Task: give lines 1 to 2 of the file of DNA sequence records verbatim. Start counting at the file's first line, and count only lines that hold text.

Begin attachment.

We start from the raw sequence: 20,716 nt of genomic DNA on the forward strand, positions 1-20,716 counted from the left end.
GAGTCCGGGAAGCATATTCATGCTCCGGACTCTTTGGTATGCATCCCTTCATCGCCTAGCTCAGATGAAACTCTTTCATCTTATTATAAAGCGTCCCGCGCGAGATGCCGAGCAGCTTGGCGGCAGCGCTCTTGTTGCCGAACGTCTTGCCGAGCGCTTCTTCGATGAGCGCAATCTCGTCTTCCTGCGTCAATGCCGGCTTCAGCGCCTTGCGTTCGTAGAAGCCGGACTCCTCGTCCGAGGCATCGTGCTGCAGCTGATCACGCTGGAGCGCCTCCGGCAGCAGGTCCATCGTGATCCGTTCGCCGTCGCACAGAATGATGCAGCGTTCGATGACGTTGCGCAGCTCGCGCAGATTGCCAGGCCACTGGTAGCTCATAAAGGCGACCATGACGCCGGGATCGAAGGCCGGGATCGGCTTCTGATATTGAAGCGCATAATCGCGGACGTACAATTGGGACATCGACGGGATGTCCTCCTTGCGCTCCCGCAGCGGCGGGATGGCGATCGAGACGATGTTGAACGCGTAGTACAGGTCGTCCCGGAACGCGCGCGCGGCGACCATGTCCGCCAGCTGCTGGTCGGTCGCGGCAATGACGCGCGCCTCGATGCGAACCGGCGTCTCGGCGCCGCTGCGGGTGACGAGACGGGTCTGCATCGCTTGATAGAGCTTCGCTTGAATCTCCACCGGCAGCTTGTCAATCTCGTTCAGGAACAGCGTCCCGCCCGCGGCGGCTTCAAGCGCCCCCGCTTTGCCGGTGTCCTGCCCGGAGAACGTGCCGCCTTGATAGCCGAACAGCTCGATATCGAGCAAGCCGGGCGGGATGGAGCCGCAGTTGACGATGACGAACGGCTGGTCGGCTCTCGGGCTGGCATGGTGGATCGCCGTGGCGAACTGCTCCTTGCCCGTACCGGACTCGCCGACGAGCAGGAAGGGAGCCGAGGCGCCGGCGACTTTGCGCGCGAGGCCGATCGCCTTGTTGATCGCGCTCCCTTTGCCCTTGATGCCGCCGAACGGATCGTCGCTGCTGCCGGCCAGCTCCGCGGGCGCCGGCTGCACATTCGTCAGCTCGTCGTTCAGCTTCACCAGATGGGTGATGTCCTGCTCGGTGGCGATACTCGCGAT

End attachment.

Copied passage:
We start from the raw sequence: 20,716 nt of genomic DNA on the forward strand, positions 1-20,716 counted from the left end.
GAGTCCGGGAAGCATATTCATGCTCCGGACTCTTTGGTATGCATCCCTTCATCGCCTAGCTCAGATGAAACTCTTTCATCTTATTATAAAGCGTCCCGCGCGAGATGCCGAGCAGCTTGGCGGCAGCGCTCTTGTTGCCGAACGTCTTGCCGAGCGCTTCTTCGATGAGCGCAATCTCGTCTTCCTGCGTCAATGCCGGCTTCAGCGCCTTGCGTTCGTAGAAGCCGGACTCCTCGTCCGAGGCATCGTGCTGCAGCTGATCACGCTGGAGCGCCTCCGGCAGCAGGTCCATCGTGATCCGTTCGCCGTCGCACAGAATGATGCAGCGTTCGATGACGTTGCGCAGCTCGCGCAGATTGCCAGGCCACTGGTAGCTCATAAAGGCGACCATGACGCCGGGATCGAAGGCCGGGATCGGCTTCTGATATTGAAGCGCATAATCGCGGACGTACAATTGGGACATCGACGGGATGTCCTCCTTGCGCTCCCGCAGCGGCGGGATGGCGATCGAGACGATGTTGAACGCGTAGTACAGGTCGTCCCGGAACGCGCGCGCGGCGACCATGTCCGCCAGCTGCTGGTCGGTCGCGGCAATGACGCGCGCCTCGATGCGAACCGGCGTCTCGGCGCCGCTGCGGGTGACGAGACGGGTCTGCATCGCTTGATAGAGCTTCGCTTGAATCTCCACCGGCAGCTTGTCAATCTCGTTCAGGAACAGCGTCCCGCCCGCGGCGGCTTCAAGCGCCCCCGCTTTGCCGGTGTCCTGCCCGGAGAACGTGCCGCCTTGATAGCCGAACAGCTCGATATCGAGCAAGCCGGGCGGGATGGAGCCGCAGTTGACGATGACGAACGGCTGGTCGGCTCTCGGGCTGGCATGGTGGATCGCCGTGGCGAACTGCTCCTTGCCCGTACCGGACTCGCCGACGAGCAGGAAGGGAGCCGAGGCGCCGGCGACTTTGCGCGCGAGGCCGATCGCCTTGTTGATCGCGCTCCCTTTGCCCTTGATGCCGCCGAACGGATCGTCGCTGCTGCCGGCCAGCTCCGCGGGCGCCGGCTGCACATTCGTCAGCTCGTCGTTCAGCTTCACCAGATGGGTGATGTCCTGCTCGGTGGCGATACTCGCGAT